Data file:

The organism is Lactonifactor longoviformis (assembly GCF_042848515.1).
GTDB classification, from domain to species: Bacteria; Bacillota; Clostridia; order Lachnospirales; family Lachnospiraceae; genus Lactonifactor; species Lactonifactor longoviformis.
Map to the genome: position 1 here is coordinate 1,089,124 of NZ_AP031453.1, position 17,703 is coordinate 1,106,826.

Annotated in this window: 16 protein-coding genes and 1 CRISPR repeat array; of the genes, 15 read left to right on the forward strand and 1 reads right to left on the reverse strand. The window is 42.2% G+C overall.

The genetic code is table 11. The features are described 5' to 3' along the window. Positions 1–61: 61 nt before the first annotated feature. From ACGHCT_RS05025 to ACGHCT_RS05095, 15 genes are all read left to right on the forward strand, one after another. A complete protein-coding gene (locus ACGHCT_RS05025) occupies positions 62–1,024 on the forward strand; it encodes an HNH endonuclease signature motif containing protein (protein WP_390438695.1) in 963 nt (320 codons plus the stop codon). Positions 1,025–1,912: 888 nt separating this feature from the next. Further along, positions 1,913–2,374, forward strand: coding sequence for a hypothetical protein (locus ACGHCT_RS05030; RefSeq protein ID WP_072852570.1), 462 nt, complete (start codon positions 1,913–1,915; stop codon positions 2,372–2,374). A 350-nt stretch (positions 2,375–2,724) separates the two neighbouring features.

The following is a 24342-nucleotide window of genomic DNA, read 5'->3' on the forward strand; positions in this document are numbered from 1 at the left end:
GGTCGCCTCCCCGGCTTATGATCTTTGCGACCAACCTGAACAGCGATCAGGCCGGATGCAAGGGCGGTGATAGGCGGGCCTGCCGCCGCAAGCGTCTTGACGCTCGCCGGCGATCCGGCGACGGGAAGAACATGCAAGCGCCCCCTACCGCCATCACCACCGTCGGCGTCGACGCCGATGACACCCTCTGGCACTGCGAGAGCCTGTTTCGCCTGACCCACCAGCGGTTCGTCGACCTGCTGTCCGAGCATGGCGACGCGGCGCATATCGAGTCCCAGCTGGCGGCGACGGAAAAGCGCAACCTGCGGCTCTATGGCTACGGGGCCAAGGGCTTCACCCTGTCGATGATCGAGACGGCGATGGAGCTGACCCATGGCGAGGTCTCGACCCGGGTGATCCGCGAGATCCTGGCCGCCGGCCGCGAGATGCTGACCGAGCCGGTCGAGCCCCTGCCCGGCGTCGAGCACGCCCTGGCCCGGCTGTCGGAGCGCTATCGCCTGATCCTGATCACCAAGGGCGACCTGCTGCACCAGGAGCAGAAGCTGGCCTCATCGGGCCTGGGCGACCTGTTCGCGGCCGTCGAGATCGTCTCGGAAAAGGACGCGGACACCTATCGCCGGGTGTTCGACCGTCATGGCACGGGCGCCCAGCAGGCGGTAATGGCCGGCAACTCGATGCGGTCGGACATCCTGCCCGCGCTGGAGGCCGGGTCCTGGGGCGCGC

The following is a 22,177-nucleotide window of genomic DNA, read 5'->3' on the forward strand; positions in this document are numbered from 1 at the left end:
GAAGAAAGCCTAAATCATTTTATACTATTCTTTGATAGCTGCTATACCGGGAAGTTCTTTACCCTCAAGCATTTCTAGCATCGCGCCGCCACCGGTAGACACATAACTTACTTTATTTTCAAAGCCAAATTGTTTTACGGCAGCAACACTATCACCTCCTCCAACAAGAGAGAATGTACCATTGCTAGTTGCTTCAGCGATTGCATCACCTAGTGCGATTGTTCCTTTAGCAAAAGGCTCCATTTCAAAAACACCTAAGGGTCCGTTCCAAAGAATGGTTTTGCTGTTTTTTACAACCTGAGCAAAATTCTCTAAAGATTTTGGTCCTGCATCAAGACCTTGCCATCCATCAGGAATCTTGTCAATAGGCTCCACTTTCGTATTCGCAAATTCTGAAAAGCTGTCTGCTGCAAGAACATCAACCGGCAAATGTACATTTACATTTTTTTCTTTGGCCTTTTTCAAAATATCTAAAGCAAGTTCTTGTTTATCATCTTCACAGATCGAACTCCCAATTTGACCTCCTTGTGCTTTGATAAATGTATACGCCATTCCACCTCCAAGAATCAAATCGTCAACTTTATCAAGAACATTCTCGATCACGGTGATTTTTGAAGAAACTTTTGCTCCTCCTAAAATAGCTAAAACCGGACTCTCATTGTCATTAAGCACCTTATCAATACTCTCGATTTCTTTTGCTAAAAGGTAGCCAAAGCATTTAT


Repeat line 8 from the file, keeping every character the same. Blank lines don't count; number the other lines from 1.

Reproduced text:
The following is a 22,177-nucleotide window of genomic DNA, read 5'->3' on the forward strand; positions in this document are numbered from 1 at the left end: